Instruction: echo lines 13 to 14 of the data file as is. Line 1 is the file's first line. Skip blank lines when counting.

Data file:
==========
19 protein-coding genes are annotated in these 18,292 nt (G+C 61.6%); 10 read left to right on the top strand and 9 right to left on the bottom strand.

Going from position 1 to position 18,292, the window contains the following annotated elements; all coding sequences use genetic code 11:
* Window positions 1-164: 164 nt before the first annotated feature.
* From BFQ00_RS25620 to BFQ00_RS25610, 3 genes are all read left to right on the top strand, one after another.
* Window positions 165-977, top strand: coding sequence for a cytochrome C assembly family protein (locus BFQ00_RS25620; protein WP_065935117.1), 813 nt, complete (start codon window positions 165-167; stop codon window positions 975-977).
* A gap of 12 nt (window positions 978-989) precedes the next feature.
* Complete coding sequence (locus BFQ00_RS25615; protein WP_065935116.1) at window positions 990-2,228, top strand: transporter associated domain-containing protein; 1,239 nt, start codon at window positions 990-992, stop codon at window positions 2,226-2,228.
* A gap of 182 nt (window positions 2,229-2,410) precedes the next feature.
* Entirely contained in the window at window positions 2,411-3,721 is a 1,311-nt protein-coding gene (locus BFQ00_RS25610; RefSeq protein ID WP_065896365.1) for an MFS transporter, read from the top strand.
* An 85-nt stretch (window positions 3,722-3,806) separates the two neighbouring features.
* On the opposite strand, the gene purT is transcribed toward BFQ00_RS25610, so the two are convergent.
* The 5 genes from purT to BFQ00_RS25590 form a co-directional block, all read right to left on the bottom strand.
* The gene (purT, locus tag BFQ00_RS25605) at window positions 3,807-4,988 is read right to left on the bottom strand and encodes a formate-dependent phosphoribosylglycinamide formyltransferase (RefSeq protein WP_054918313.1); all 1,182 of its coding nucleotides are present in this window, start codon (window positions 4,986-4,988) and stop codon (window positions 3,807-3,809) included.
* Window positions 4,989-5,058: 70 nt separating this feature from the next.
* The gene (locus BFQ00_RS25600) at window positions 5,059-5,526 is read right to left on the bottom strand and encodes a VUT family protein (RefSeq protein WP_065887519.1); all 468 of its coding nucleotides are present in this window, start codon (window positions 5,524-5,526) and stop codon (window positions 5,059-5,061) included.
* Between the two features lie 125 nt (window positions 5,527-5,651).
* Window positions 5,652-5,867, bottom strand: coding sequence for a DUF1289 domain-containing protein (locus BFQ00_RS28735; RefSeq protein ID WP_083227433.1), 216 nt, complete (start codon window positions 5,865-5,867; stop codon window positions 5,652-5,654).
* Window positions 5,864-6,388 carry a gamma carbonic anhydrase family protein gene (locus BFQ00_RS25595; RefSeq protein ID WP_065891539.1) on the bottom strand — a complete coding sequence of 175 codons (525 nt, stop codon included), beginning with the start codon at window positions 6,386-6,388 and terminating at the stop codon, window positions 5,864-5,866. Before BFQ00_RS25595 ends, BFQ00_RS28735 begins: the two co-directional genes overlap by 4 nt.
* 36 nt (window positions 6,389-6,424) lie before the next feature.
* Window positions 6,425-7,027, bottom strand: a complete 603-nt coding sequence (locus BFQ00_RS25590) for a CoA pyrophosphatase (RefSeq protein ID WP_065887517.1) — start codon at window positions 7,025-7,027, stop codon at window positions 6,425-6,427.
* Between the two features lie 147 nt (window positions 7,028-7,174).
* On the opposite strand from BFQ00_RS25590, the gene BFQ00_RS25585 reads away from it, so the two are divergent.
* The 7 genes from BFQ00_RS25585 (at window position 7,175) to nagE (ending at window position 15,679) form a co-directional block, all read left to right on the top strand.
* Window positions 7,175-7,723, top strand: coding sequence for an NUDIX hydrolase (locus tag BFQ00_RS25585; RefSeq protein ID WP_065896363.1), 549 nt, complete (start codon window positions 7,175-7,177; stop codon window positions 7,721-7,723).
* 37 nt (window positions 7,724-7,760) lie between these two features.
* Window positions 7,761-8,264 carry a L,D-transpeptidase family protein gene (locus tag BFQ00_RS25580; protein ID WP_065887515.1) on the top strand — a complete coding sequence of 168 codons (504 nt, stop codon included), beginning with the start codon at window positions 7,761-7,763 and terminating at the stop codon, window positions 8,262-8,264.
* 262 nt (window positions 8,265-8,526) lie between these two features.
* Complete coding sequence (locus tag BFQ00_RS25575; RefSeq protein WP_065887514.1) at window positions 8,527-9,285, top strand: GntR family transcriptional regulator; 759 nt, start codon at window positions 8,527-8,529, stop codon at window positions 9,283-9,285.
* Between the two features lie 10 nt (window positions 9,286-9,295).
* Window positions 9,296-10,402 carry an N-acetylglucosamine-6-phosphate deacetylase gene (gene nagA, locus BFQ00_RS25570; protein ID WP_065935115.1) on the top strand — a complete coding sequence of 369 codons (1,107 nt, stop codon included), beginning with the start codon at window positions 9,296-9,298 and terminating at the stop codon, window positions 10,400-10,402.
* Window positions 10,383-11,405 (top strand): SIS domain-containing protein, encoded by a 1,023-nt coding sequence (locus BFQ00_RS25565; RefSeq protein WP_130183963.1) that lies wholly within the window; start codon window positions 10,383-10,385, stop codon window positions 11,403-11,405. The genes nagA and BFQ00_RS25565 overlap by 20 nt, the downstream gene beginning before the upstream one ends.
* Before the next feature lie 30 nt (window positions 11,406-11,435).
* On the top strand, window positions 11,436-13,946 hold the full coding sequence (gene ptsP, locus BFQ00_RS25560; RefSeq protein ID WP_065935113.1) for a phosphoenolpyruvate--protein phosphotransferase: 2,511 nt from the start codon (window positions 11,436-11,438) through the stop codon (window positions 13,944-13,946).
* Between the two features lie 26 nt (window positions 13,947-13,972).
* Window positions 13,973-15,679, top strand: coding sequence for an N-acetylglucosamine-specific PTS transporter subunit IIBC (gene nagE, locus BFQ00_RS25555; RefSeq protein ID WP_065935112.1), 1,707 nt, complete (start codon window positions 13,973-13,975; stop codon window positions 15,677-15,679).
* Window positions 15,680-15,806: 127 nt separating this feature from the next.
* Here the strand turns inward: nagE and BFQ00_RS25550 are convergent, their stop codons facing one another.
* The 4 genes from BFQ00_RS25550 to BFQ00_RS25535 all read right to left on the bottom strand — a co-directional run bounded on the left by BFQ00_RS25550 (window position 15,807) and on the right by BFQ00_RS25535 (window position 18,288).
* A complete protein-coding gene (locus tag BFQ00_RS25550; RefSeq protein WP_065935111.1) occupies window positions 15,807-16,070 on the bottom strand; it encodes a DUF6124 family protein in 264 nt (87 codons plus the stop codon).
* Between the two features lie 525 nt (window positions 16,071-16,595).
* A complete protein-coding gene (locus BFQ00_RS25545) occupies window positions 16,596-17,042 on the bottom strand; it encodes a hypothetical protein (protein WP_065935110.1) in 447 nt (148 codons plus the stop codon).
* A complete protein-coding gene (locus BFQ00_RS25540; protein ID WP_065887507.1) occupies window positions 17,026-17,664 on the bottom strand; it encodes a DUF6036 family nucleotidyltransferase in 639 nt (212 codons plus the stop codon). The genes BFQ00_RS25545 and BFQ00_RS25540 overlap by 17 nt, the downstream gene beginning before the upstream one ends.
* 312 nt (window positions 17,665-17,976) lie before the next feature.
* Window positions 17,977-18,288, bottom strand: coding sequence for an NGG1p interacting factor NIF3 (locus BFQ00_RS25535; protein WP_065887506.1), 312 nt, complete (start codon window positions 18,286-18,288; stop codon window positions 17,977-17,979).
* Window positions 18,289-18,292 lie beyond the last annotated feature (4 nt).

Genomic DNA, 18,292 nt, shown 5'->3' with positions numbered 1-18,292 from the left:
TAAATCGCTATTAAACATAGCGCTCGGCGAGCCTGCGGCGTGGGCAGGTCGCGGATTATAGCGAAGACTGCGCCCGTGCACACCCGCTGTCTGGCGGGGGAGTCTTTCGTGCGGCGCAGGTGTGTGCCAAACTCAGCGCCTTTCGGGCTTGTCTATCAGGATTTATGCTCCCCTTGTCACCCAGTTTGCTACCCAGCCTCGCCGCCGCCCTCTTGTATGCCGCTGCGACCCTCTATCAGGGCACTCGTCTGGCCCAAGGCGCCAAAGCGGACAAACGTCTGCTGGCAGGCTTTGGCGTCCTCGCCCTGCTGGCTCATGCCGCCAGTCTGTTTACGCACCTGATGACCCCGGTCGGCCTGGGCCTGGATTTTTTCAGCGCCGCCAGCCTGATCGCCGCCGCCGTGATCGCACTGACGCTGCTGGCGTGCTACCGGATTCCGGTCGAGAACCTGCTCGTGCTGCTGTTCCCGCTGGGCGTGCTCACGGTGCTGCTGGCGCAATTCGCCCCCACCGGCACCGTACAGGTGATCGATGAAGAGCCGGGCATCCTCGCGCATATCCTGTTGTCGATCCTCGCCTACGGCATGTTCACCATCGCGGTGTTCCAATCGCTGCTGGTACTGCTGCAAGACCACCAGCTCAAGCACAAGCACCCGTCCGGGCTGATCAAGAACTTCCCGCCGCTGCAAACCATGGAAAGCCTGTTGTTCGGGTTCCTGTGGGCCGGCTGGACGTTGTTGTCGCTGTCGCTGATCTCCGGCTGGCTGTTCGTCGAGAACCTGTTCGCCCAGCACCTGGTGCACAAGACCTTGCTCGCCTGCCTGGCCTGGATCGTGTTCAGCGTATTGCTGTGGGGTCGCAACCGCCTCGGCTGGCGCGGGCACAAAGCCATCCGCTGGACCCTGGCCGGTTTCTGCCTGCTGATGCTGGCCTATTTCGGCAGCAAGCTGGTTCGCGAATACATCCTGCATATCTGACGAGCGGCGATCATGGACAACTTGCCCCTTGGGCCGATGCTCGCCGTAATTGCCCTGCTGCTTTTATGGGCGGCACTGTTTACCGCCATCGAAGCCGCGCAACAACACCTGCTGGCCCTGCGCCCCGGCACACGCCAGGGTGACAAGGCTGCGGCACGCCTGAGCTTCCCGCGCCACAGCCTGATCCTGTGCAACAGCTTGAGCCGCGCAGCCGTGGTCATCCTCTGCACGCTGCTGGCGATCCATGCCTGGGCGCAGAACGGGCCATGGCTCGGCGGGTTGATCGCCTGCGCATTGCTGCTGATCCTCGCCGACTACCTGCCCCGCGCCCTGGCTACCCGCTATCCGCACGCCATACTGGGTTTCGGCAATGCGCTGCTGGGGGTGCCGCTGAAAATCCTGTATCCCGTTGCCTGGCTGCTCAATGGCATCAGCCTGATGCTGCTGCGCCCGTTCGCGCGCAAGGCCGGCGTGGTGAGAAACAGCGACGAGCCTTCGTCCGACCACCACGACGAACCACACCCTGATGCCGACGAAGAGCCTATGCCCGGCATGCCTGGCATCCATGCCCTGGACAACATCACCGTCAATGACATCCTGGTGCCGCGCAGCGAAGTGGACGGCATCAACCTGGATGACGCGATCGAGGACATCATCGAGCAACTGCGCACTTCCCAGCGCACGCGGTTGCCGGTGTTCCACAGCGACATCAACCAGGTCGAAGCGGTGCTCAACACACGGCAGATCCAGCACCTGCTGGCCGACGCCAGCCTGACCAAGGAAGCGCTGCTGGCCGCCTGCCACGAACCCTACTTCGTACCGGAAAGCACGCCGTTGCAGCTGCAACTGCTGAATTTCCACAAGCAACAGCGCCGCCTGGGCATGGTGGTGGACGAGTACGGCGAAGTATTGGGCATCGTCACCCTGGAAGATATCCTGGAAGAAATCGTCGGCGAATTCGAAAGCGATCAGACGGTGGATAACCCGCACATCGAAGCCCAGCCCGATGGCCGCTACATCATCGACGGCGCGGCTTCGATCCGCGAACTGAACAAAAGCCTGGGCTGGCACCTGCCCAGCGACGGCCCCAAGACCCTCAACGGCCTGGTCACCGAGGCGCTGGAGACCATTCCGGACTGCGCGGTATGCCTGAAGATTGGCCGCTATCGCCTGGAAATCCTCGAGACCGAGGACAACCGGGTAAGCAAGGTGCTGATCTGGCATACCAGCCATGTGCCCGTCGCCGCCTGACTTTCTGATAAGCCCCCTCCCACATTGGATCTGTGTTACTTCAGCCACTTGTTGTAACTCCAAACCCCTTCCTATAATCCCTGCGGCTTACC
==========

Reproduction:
* The gene (purT, locus tag BFQ00_RS25605) at window positions 3,807-4,988 is read right to left on the bottom strand and encodes a formate-dependent phosphoribosylglycinamide formyltransferase (RefSeq protein WP_054918313.1); all 1,182 of its coding nucleotides are present in this window, start codon (window positions 4,986-4,988) and stop codon (window positions 3,807-3,809) included.
* Window positions 4,989-5,058: 70 nt separating this feature from the next.